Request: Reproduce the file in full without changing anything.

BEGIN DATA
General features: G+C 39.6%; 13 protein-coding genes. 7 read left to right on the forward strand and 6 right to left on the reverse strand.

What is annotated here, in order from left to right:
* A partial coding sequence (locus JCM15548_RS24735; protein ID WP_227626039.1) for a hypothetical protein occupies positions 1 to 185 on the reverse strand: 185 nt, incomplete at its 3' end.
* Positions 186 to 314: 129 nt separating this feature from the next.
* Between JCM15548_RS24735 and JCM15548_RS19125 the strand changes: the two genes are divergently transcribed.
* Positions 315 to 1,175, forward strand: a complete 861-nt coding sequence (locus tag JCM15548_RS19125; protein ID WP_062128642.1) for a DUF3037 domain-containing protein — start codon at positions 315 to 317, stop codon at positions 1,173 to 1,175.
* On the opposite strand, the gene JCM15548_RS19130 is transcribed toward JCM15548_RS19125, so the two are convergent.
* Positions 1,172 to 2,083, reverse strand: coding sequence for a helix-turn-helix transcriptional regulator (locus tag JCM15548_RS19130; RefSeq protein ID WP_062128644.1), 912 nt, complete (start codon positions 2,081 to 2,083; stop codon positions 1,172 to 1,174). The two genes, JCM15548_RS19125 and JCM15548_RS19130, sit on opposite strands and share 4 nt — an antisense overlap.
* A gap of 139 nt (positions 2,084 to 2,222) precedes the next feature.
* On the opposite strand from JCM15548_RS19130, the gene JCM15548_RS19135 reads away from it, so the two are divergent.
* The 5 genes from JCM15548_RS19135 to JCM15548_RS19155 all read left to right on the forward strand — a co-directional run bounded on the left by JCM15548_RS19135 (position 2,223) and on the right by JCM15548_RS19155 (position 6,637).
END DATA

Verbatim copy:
General features: G+C 39.6%; 13 protein-coding genes. 7 read left to right on the forward strand and 6 right to left on the reverse strand.

What is annotated here, in order from left to right:
* A partial coding sequence (locus JCM15548_RS24735; protein ID WP_227626039.1) for a hypothetical protein occupies positions 1 to 185 on the reverse strand: 185 nt, incomplete at its 3' end.
* Positions 186 to 314: 129 nt separating this feature from the next.
* Between JCM15548_RS24735 and JCM15548_RS19125 the strand changes: the two genes are divergently transcribed.
* Positions 315 to 1,175, forward strand: a complete 861-nt coding sequence (locus tag JCM15548_RS19125; protein ID WP_062128642.1) for a DUF3037 domain-containing protein — start codon at positions 315 to 317, stop codon at positions 1,173 to 1,175.
* On the opposite strand, the gene JCM15548_RS19130 is transcribed toward JCM15548_RS19125, so the two are convergent.
* Positions 1,172 to 2,083, reverse strand: coding sequence for a helix-turn-helix transcriptional regulator (locus tag JCM15548_RS19130; RefSeq protein ID WP_062128644.1), 912 nt, complete (start codon positions 2,081 to 2,083; stop codon positions 1,172 to 1,174). The two genes, JCM15548_RS19125 and JCM15548_RS19130, sit on opposite strands and share 4 nt — an antisense overlap.
* A gap of 139 nt (positions 2,084 to 2,222) precedes the next feature.
* On the opposite strand from JCM15548_RS19130, the gene JCM15548_RS19135 reads away from it, so the two are divergent.
* The 5 genes from JCM15548_RS19135 to JCM15548_RS19155 all read left to right on the forward strand — a co-directional run bounded on the left by JCM15548_RS19135 (position 2,223) and on the right by JCM15548_RS19155 (position 6,637).